Joe and I continued putting up his little tree in our home after we married and when he died it took on an extra special meaning as Domani and I put it up each year. We add to it ornaments from places that we have visited. It's our way of sharing those adventures with Joe.

This year, we carefully brought the tree down from the attic and set it in its spot in the living room. We plugged it in and enjoyed its lights for a few days before putting on any ornaments. Wouldn't you know it though that just as we were preparing to decorate, the lights stopped working. Domani decided we would replace the white lights that weren't working with new multi-color lights. And then we plugged in the star which was also not working. Obviously it's not unique for lights to stop working. Any of us who have cussed out a strand of lights while trying to decorate can attest to that. It's the timing and 1-2 combo of the lights and the star that caught my attention and once again had me noticing Joe with a smile and a quiet nod. 

However, I was not at all prepared for what happened next.

It was time for the grand finale of "Doorbells, Alarms, and Lightbulbs" - this time with the outdoor Christmas lights. My mom had offered to help me put up the rest of the outdoor lights I hadn't gotten to so they would be up when we held Joe's remembrance yesterday. On Friday afternoon, she came over and put up lights on our trellis, bushes, and along the back fence. When night came and the lights clicked on I noticed there was one strand along the fence that was completely out. I tried adjusting them that night and even took a look the next morning. I just couldn't figure it out and had resigned myself to having one strand out for the Christmas season.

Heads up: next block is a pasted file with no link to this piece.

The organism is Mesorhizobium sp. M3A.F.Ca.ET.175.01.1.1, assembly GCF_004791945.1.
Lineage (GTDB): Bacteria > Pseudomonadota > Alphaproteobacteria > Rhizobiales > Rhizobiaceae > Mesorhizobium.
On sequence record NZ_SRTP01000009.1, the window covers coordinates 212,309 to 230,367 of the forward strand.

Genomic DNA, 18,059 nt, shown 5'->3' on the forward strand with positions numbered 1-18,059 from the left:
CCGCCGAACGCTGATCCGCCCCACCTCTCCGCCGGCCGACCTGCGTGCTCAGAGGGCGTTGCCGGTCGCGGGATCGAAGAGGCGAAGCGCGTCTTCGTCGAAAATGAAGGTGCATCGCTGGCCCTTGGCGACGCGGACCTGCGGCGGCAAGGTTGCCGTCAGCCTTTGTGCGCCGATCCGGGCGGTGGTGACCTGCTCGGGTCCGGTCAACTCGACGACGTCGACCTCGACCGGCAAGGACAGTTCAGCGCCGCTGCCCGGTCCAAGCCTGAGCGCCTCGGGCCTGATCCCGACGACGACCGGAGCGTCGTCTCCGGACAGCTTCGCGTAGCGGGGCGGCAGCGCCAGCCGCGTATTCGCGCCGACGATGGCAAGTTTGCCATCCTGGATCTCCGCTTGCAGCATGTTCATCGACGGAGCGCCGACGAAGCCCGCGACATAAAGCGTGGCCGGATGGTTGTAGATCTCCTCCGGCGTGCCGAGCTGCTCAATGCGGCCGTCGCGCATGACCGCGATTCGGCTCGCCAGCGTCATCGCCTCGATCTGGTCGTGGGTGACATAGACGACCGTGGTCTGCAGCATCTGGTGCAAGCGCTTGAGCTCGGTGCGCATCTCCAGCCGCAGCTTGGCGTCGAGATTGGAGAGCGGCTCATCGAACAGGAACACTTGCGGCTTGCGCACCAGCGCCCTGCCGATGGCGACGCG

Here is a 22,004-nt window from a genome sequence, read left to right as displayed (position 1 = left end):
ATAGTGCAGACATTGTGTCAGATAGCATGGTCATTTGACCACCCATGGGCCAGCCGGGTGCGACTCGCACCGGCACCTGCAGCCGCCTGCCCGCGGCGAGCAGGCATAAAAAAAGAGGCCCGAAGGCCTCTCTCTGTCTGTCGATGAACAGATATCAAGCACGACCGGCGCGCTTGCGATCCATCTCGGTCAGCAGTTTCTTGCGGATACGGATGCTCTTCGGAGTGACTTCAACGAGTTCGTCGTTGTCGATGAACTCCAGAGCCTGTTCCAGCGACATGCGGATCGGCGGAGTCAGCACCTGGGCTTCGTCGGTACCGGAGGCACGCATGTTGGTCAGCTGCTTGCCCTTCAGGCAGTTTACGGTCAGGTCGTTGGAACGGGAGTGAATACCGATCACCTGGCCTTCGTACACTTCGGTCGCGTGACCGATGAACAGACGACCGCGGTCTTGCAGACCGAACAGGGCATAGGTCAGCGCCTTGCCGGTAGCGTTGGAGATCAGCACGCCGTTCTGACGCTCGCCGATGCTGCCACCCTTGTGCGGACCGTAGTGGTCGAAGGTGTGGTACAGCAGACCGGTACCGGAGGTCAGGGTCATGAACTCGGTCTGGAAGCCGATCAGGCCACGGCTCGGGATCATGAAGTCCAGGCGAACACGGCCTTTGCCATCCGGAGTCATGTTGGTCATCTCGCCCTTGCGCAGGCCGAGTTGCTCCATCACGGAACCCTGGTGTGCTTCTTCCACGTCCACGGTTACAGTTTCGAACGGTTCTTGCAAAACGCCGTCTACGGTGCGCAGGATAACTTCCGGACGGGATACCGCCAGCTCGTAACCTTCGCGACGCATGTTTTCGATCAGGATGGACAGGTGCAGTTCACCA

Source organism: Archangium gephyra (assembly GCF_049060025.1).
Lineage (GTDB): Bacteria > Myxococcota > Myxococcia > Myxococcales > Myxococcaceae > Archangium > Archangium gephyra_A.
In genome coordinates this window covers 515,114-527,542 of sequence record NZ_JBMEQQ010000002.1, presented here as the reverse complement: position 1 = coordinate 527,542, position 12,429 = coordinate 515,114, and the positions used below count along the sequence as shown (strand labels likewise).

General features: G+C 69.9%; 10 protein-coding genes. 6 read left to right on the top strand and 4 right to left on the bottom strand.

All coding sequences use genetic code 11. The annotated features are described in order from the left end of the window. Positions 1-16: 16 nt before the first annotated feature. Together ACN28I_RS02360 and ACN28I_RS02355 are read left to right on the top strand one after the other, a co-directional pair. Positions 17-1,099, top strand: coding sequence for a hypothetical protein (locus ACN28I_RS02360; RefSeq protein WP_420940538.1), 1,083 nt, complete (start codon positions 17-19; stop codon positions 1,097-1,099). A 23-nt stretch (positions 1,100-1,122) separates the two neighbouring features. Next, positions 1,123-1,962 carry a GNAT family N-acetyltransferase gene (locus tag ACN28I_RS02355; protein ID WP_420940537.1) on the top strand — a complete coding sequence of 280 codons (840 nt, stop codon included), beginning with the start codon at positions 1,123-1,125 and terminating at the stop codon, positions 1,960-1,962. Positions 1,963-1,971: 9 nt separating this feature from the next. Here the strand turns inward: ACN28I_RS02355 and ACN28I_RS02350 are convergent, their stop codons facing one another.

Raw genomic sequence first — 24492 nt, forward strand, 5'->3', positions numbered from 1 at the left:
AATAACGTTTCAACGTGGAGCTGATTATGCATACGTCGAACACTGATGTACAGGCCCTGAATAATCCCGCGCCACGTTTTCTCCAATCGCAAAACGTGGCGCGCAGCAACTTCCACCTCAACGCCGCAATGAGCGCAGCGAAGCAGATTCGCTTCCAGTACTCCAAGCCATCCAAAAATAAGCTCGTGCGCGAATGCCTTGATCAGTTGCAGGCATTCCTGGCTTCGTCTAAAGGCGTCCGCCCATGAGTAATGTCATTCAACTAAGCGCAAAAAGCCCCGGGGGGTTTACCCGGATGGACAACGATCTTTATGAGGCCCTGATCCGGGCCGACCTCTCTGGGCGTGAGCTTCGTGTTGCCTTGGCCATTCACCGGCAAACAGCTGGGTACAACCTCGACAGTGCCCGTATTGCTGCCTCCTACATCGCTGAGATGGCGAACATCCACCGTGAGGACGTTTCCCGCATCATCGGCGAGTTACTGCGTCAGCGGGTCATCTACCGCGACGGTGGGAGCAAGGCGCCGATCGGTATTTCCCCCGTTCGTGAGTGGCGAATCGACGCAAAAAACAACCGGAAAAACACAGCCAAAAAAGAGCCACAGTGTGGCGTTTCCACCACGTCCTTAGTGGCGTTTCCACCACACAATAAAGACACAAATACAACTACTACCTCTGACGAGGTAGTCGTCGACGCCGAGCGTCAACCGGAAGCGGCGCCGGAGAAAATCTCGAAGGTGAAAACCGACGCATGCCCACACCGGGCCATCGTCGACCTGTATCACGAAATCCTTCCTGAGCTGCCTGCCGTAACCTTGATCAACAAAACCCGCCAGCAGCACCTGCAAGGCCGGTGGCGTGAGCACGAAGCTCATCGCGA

When I told my mom about it she confided that she hadn't tested the lights, just asked Joe for his help in making sure they all worked. She jokingly complained that Joe hadn't done his job and we both got a laugh.

That night I arrived back home to the lights still out. I left the house for all of 2 hours and when I came back the strand was ON! I immediately was thankful to my mom for coming over and fixing the lights. Except that when I asked her about it the next morning, she said it wasn't her. At that point, there was no holding back the tears because we both knew in our hearts what had happened. I'm done trying to find logical explanations for things that are, in fact, liminal in nature. 

There are ways that Joe still says hi even 10 years later and sometimes that way is as simple as turning on the lights.

Saturday, April 3, 2021

Lent and Grief and Waiting for Easter

Anyone who knew both Joe and me also knows that he was the neat and organized one who could always put his finger on anything he was looking for and I am the messy one who is always searching for something I put somewhere. So, to say that Joe would have been amused (and thrilled) with my Lenten undertaking this year would be an understatement. For the second time since he died, I decided to embark on the "40 bags in 40 days" idea and ride the wave of cleaning, organizing, and moving things out of my life.